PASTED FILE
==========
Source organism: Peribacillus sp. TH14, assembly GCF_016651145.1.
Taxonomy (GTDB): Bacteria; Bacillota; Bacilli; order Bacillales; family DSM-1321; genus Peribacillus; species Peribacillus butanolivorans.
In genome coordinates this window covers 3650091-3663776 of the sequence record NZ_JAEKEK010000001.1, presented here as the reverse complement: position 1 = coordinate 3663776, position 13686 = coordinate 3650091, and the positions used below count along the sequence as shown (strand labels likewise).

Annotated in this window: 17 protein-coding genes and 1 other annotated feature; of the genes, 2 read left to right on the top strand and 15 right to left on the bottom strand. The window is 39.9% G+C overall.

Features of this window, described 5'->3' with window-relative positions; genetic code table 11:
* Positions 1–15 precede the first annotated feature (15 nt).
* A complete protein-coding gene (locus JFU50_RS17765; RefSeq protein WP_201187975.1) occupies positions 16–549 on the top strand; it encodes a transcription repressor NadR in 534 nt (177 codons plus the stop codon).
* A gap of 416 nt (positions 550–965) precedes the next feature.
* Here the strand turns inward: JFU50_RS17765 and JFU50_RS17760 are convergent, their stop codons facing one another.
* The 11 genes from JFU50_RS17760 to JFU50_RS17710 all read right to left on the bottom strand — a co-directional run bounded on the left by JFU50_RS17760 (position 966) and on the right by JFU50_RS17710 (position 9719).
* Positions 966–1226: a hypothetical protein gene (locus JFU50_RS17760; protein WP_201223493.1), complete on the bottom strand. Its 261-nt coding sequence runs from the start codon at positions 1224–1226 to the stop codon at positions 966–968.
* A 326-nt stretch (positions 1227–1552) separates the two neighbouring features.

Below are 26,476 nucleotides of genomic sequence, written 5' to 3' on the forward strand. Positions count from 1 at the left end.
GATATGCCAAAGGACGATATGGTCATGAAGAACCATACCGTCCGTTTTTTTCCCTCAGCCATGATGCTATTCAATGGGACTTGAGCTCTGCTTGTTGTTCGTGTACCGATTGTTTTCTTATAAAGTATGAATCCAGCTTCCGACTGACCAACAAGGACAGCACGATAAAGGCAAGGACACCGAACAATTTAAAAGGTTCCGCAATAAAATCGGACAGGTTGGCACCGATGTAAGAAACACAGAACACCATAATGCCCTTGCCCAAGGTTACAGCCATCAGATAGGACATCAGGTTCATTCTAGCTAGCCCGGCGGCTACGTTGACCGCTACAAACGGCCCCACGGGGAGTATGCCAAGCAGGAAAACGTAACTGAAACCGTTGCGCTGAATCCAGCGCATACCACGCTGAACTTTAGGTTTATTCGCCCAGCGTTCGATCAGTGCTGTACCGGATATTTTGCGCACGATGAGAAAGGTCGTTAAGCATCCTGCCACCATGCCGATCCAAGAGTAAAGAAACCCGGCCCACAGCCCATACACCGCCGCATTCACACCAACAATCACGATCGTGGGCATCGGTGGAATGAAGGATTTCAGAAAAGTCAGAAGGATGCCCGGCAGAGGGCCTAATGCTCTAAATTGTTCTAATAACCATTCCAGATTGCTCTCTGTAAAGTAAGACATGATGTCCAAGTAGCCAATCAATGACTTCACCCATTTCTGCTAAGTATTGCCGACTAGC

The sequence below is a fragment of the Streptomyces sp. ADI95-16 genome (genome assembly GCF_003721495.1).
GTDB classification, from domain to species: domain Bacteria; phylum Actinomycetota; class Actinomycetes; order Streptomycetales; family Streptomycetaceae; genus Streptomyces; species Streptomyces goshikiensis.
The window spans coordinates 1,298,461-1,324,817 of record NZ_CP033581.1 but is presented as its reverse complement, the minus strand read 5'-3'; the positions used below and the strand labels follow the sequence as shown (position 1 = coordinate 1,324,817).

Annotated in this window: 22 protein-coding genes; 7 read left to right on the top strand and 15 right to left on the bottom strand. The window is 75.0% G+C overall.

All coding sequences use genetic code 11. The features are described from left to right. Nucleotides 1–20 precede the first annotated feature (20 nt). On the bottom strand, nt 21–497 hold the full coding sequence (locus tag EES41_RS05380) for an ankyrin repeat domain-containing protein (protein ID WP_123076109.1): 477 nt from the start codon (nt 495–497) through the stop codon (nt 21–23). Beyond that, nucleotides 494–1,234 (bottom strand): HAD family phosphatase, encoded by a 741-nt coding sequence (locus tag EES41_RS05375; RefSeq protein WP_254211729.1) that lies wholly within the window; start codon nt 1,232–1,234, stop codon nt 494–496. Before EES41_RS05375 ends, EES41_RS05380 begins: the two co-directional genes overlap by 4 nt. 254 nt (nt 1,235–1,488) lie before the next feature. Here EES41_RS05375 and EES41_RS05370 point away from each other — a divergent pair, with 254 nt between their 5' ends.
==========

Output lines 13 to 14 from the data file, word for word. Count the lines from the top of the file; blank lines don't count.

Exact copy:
Below are 26,476 nucleotides of genomic sequence, written 5' to 3' on the forward strand. Positions count from 1 at the left end.
GATATGCCAAAGGACGATATGGTCATGAAGAACCATACCGTCCGTTTTTTTCCCTCAGCCATGATGCTATTCAATGGGACTTGAGCTCTGCTTGTTGTTCGTGTACCGATTGTTTTCTTATAAAGTATGAATCCAGCTTCCGACTGACCAACAAGGACAGCACGATAAAGGCAAGGACACCGAACAATTTAAAAGGTTCCGCAATAAAATCGGACAGGTTGGCACCGATGTAAGAAACACAGAACACCATAATGCCCTTGCCCAAGGTTACAGCCATCAGATAGGACATCAGGTTCATTCTAGCTAGCCCGGCGGCTACGTTGACCGCTACAAACGGCCCCACGGGGAGTATGCCAAGCAGGAAAACGTAACTGAAACCGTTGCGCTGAATCCAGCGCATACCACGCTGAACTTTAGGTTTATTCGCCCAGCGTTCGATCAGTGCTGTACCGGATATTTTGCGCACGATGAGAAAGGTCGTTAAGCATCCTGCCACCATGCCGATCCAAGAGTAAAGAAACCCGGCCCACAGCCCATACACCGCCGCATTCACACCAACAATCACGATCGTGGGCATCGGTGGAATGAAGGATTTCAGAAAAGTCAGAAGGATGCCCGGCAGAGGGCCTAATGCTCTAAATTGTTCTAATAACCATTCCAGATTGCTCTCTGTAAAGTAAGACATGATGTCCAAGTAGCCAATCAATGACTTCACCCATTTCTGCTAAGTATTGCCGACTAGC